Face/Off Star Reveals How Nicolas Cage Came Up With His Wildest Lines


It’s stating the obvious to say that John Woo’s action classic Face/Off wouldn’t have been anywhere near as good if it weren’t for the dual performances of Nicolas Cage and John Travolta. Sure, the high concept and incredible action would have remained exactly the same, but the stars elevate the material to the next level by delivering turns that barely teeter on the brink of all-out self-awareness.

The project was initially developed with Arnold Schwarzenegger and Sylvester Stallone in mind, and while that would arguably have been just as awesome, something about the Cage/Travolta dynamic just pops. The former gets to do his typical wild-eyed shtick with the latter as the straight man, before the titular procedure lets them showcase a new side to Castor Troy and Sean Archer.

One memorable scene unfolded on the Erewhon prison, where Castor is reunited with his brother Pollux, played by Alessandro Nivola. In an appearance on the Happy Sad Confused podcast, Nivola revealed how his onscreen sibling improvised the entire ‘sex sandwich’ exchange.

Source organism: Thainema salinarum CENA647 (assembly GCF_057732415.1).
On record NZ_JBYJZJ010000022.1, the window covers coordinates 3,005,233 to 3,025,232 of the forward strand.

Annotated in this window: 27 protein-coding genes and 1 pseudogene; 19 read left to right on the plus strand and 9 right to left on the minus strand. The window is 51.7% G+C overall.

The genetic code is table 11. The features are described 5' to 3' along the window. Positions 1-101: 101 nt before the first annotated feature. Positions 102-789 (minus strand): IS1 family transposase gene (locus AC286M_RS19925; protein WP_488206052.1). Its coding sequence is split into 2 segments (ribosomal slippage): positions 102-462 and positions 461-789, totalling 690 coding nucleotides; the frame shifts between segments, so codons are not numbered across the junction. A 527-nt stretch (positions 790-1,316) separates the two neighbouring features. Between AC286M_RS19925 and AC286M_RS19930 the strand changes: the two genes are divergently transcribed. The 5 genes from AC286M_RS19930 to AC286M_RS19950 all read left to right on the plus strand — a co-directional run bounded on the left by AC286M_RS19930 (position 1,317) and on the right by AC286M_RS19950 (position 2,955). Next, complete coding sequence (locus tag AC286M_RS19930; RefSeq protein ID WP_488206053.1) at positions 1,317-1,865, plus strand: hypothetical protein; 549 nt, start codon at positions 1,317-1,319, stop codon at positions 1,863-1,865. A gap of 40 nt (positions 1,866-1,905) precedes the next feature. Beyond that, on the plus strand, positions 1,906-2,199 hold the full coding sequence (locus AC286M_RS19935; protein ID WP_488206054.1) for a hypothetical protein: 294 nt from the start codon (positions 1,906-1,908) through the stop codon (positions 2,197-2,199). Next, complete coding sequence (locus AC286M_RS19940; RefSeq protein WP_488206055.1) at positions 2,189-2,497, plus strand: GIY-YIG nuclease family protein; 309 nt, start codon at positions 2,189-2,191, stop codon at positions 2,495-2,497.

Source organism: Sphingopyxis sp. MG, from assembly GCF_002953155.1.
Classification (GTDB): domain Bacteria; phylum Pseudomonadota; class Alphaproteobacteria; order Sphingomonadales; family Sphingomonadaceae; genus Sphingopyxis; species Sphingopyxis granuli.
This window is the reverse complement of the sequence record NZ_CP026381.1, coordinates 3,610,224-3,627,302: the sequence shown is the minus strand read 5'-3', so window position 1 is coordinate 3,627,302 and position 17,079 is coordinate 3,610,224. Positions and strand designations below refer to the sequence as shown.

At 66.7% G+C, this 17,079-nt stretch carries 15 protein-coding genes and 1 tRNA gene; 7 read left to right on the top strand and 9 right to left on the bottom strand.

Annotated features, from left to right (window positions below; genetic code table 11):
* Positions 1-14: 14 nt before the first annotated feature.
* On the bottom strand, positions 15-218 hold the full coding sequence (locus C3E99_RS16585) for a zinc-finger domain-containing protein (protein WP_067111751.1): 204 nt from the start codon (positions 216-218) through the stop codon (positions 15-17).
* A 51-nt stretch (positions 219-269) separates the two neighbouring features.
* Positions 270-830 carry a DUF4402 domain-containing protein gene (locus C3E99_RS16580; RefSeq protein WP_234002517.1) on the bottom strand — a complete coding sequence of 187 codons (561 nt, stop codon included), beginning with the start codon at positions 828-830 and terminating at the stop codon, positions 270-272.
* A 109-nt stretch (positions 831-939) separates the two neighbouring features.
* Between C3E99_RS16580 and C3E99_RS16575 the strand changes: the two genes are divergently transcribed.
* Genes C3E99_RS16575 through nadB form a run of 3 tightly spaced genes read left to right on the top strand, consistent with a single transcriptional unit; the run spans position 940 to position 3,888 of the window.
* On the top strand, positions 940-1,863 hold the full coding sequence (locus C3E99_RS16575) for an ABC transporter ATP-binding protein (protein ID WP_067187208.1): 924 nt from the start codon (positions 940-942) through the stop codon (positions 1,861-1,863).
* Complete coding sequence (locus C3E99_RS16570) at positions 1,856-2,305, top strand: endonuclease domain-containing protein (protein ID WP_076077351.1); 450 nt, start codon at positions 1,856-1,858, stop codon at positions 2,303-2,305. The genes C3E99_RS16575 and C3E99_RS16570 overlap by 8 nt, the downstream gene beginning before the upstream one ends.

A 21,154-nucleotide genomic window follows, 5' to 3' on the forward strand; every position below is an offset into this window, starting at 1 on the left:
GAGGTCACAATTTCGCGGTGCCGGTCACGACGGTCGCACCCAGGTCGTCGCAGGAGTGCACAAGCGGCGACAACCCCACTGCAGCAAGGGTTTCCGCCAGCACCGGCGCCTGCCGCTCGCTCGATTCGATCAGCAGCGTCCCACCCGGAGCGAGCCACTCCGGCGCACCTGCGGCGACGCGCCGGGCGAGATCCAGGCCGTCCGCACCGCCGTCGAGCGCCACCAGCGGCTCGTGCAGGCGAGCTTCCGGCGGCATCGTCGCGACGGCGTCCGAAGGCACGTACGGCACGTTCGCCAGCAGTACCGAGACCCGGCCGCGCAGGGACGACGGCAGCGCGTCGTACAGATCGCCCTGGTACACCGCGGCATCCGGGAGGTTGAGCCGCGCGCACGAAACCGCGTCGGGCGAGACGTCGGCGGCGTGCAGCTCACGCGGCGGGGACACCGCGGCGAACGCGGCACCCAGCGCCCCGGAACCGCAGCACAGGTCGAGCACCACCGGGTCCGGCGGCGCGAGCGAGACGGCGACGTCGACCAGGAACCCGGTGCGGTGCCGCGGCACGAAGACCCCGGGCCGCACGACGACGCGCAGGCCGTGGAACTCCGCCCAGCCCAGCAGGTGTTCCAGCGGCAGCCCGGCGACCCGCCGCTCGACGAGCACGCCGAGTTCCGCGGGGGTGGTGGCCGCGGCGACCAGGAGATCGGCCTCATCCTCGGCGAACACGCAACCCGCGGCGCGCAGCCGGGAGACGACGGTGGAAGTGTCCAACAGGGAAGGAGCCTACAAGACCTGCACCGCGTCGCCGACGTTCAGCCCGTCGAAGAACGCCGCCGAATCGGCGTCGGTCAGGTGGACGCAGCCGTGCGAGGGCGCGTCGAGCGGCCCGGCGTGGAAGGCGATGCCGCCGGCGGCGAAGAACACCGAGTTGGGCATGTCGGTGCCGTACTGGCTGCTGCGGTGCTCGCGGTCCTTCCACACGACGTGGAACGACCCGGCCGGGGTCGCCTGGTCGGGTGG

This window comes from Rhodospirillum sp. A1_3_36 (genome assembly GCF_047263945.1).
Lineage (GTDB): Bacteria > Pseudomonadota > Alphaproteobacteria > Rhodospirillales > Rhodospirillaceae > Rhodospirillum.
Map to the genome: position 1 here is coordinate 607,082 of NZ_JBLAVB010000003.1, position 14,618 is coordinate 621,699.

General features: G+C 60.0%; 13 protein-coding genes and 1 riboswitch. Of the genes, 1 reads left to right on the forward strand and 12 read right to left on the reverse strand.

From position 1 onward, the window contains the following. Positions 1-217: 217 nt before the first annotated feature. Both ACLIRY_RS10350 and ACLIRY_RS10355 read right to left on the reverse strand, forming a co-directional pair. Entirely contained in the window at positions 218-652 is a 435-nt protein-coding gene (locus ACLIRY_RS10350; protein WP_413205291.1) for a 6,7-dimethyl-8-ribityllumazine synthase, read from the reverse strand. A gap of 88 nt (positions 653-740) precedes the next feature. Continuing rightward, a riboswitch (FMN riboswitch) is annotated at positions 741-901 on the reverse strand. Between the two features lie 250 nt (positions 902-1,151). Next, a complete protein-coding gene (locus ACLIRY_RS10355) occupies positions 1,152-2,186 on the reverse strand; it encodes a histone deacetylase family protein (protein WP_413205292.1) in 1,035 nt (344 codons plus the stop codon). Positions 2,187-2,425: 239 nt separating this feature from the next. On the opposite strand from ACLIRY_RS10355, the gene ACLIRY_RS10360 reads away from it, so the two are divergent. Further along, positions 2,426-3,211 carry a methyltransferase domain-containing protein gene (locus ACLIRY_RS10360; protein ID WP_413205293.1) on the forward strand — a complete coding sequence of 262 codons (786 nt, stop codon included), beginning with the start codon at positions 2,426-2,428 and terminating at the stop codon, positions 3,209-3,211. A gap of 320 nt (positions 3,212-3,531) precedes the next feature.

“I’d been watching that Terry Zwigoff documentary about R. Crumb, the artist. And I had also shown it to Nic, who just…his eyes lit up when he saw it. He was just like into it. We started getting together, doing like improvisations in his trailer, based on the Crumb brothers, and just like cracking ourselves up. Just making up the most absurd shit, talking about ‘sex sandwiches’, and just free-associating. His assistant would write it all down, and then we would send it to John Woo. And John Woo just loved it. Like, I couldn’t believe the stuff we were coming up with was just so random. He was looking at our pages, and he was like ‘Sex sandwich. Very funny’.”

face off

When Nicolas Cage wants to talk about sex sandwiches and elongate as many syllables as possible, you’ve just gotta let him do it. His best work comes with the greatest amount of creative expression, such is the uniqueness of his acting style, and the ludicrously over-the-top Castor Troy in Face/Off was the ideal conduit in exactly the right movie.